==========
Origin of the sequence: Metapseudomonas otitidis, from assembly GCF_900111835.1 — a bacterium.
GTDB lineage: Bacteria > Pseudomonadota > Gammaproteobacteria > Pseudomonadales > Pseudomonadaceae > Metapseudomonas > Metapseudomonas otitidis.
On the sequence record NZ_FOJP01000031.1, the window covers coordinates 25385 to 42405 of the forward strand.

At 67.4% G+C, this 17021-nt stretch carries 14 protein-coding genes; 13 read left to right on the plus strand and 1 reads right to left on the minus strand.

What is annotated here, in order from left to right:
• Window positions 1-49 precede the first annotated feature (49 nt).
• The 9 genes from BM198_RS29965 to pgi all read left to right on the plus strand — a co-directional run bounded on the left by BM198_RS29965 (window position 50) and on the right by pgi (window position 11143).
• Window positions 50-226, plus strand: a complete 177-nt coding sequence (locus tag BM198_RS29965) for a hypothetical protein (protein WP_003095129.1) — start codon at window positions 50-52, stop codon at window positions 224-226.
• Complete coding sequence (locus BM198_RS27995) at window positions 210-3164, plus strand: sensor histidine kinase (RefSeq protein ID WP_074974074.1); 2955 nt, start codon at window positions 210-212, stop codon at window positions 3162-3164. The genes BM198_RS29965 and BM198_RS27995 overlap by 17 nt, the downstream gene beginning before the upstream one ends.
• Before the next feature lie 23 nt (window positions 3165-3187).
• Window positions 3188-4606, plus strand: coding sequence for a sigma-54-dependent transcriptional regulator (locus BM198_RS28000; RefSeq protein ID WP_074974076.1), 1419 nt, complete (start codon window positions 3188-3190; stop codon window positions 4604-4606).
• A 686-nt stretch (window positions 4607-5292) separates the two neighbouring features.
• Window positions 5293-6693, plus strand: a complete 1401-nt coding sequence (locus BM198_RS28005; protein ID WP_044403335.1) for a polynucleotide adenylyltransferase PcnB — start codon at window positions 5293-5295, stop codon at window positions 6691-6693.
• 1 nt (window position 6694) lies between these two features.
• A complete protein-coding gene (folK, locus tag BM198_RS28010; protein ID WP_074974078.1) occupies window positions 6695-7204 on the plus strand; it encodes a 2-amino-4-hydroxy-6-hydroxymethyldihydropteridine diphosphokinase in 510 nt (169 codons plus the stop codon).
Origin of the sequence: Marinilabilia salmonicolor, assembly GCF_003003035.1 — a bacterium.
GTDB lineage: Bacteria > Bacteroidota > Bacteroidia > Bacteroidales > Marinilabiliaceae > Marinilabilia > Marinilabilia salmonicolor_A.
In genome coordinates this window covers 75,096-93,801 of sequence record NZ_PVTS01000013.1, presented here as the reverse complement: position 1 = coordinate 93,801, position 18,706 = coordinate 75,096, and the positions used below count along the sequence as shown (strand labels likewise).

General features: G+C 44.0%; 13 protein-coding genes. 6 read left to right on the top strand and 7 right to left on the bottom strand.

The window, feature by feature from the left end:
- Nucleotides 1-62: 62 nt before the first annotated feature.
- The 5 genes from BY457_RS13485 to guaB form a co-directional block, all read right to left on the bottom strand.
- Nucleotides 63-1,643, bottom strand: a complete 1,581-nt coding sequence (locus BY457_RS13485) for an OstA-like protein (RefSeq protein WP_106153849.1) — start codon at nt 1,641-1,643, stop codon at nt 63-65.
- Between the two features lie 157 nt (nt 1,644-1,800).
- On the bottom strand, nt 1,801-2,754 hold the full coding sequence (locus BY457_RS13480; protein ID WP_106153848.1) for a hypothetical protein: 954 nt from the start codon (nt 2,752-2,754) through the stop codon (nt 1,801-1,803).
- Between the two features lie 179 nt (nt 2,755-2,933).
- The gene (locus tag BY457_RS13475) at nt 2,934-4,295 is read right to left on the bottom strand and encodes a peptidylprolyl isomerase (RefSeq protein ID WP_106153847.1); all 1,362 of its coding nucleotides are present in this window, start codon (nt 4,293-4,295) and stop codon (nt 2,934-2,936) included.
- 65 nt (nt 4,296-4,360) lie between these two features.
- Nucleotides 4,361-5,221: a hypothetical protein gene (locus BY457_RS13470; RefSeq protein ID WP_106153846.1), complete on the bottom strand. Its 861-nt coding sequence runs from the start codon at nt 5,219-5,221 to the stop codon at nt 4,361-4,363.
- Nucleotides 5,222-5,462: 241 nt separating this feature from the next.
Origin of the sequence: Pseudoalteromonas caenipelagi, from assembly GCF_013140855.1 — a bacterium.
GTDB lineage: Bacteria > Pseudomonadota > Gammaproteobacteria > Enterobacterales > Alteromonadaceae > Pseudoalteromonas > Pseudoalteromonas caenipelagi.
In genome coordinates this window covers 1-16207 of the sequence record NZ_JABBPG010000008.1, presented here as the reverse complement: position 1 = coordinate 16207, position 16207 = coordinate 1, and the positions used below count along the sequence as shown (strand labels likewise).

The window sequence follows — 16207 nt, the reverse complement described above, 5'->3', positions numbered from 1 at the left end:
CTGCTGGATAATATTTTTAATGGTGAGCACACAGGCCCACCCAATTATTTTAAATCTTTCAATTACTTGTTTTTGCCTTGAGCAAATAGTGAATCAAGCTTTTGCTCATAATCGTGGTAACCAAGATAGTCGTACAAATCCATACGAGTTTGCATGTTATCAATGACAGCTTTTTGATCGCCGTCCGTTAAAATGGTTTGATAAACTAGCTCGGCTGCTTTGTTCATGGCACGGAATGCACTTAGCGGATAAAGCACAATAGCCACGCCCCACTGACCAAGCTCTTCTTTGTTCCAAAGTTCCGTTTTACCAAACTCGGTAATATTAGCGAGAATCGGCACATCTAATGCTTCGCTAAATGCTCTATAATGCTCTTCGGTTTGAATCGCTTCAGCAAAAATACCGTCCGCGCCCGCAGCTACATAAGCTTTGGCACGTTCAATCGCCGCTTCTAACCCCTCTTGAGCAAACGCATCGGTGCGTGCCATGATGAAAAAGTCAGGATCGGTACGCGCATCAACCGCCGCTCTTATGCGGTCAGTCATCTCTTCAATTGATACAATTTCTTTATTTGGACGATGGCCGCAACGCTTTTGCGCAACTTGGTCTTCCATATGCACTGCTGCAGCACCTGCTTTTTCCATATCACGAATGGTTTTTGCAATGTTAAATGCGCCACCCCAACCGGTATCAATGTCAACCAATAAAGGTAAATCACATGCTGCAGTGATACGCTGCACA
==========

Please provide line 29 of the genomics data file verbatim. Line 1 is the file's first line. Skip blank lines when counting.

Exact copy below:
- Nucleotides 4,361-5,221: a hypothetical protein gene (locus BY457_RS13470; RefSeq protein ID WP_106153846.1), complete on the bottom strand. Its 861-nt coding sequence runs from the start codon at nt 5,219-5,221 to the stop codon at nt 4,361-4,363.